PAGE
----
By convolution of Dirichlet series and summation by parts, it is not difficult to show that $$ \sum_{n\leq x}\mu(n)^2 \approx \frac{x}{\zeta(2)} = \frac{6x}{\pi^2} \tag{1}$$ i.e. the square-free integers form a subset of the natural numbers with positive density. By $(1)$, it follows that the $n$-th square-free natural number is close to $\color{red}{\frac{\pi^2 n}{6}}$. How close depends on a explicit error term for $(1)$.

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  • $\begingroup$ Can you explain when I encouter "asymototic formula" it means to $\sim$ ? The book does not give a definition about it. So I dont know what is it actually. Wikipedia provides something (en.wikipedia.org/wiki/Asymptotic_formula) but normally big $O$ has nothing to do with $\sim.$ This confusing make me not sure where should I start. Is this kind of question just want to find estimate for a sum with error terms, regradless of its form $\sim$, big $o$, littlt $o$. Just choose one is fine ? $\endgroup$ – Both Htob Oct 4 '16 at 22:08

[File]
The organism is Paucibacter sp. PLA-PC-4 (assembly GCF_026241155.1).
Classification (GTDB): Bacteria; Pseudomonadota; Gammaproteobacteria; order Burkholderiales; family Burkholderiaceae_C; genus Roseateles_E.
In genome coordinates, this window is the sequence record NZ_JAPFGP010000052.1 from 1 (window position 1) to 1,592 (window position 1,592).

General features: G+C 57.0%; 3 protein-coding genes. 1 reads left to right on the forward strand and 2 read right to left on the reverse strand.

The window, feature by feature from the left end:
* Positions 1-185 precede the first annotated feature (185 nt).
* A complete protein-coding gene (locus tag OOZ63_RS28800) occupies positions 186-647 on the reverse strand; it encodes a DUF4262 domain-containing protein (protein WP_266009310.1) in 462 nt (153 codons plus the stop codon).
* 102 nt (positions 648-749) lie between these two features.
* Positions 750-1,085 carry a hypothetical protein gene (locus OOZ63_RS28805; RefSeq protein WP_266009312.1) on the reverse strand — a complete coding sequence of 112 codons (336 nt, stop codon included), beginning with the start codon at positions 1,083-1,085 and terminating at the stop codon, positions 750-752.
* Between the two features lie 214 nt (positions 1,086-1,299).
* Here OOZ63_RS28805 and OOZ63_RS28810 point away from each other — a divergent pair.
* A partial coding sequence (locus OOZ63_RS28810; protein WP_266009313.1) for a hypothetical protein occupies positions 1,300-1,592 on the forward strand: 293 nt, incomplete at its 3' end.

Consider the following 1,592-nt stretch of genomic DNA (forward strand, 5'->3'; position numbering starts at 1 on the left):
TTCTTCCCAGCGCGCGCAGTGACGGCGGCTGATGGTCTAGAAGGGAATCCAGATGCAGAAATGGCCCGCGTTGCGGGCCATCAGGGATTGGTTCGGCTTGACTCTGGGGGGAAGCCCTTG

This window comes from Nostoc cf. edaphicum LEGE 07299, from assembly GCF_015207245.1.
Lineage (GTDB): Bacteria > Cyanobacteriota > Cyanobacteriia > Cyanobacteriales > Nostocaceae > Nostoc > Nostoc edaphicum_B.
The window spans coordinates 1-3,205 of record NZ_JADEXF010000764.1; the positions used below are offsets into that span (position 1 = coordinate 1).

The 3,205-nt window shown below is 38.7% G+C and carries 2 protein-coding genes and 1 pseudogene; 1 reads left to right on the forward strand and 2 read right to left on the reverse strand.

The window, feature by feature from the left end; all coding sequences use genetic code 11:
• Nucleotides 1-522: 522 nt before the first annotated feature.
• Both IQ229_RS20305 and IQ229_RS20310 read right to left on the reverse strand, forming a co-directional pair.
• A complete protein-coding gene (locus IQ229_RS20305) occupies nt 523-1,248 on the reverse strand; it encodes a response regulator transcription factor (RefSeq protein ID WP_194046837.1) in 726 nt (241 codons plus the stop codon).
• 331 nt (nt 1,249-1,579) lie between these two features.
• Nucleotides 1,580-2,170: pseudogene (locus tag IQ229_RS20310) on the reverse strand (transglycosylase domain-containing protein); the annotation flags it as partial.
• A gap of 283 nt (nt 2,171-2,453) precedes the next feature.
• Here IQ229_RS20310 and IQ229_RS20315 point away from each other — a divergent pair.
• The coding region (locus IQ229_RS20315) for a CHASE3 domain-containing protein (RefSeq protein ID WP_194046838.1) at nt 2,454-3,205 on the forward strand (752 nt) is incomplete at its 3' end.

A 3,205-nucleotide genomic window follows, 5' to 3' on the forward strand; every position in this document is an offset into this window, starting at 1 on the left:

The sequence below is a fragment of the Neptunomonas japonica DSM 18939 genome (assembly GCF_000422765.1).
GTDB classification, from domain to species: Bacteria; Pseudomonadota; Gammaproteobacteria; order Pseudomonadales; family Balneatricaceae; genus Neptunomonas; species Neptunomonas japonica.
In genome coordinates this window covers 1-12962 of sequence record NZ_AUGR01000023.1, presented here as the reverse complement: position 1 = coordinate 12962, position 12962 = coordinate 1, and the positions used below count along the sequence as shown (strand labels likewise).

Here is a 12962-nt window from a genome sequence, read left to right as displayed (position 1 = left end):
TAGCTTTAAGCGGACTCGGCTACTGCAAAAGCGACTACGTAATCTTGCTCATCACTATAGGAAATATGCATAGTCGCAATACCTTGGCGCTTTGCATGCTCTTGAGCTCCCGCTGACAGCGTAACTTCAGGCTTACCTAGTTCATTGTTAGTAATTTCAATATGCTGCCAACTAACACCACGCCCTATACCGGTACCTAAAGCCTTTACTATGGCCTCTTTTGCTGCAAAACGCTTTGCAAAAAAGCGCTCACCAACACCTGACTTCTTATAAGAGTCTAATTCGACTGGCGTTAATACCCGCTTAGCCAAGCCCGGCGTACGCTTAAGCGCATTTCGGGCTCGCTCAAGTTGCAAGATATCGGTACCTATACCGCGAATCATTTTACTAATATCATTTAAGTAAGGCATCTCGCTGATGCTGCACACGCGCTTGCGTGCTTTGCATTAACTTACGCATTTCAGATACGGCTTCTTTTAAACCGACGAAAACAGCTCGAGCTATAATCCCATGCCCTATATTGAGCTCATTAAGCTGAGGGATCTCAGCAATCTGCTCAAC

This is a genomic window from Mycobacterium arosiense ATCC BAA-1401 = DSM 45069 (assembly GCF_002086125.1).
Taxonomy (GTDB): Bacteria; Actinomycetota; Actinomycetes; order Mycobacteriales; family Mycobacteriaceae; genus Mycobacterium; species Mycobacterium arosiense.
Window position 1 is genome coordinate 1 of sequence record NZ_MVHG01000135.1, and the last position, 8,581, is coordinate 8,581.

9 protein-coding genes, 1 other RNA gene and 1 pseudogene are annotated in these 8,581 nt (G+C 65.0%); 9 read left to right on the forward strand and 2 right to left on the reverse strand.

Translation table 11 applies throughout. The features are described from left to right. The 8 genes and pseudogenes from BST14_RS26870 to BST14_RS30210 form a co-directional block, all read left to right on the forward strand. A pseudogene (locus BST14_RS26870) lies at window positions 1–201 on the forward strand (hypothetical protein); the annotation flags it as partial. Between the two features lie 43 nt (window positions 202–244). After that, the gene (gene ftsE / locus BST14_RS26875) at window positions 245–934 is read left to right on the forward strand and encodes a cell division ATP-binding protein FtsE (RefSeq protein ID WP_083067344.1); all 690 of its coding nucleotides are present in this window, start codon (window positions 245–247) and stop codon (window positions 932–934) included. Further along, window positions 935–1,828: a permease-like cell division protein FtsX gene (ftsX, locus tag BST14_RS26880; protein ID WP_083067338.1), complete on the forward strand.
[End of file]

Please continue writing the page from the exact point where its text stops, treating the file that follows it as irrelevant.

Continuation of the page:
• $\begingroup$ @BothHtob: I was a bit vague on purpose here. $a\approx b$ above just means that $a$ is close to $b$; I leave to you the task to replace $(1)$ by something with some rigor like $\sum_{n\leq x}\mu(n)^2=\frac{x}{\zeta(2)}+O(\sqrt{x})$, then prove your claim. Which approximations are fine for our purposes? is another question left open for you on purpose. $\endgroup$ – Jack D'Aurizio Oct 5 '16 at 16:15
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A square-free number is one with no square divisors (other than 1).

They're not the same as primorial numbers: 3 is square-free but not primorial. Here's a list of the first square-free numbers, at the On-Line Encyclopedia of Integer Sequences.

Does that get you unstuck?

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  • $\begingroup$ Then how should I represent it ? Just $$n|\mu(n)| ?$$ Well, is there a formular for it ? $\endgroup$ – Both Htob Oct 4 '16 at 12:08
  • $\begingroup$ But that formula does not help anything in finding asymptotic, or I overlook some important information ? $\endgroup$ – Both Htob Oct 4 '16 at 12:33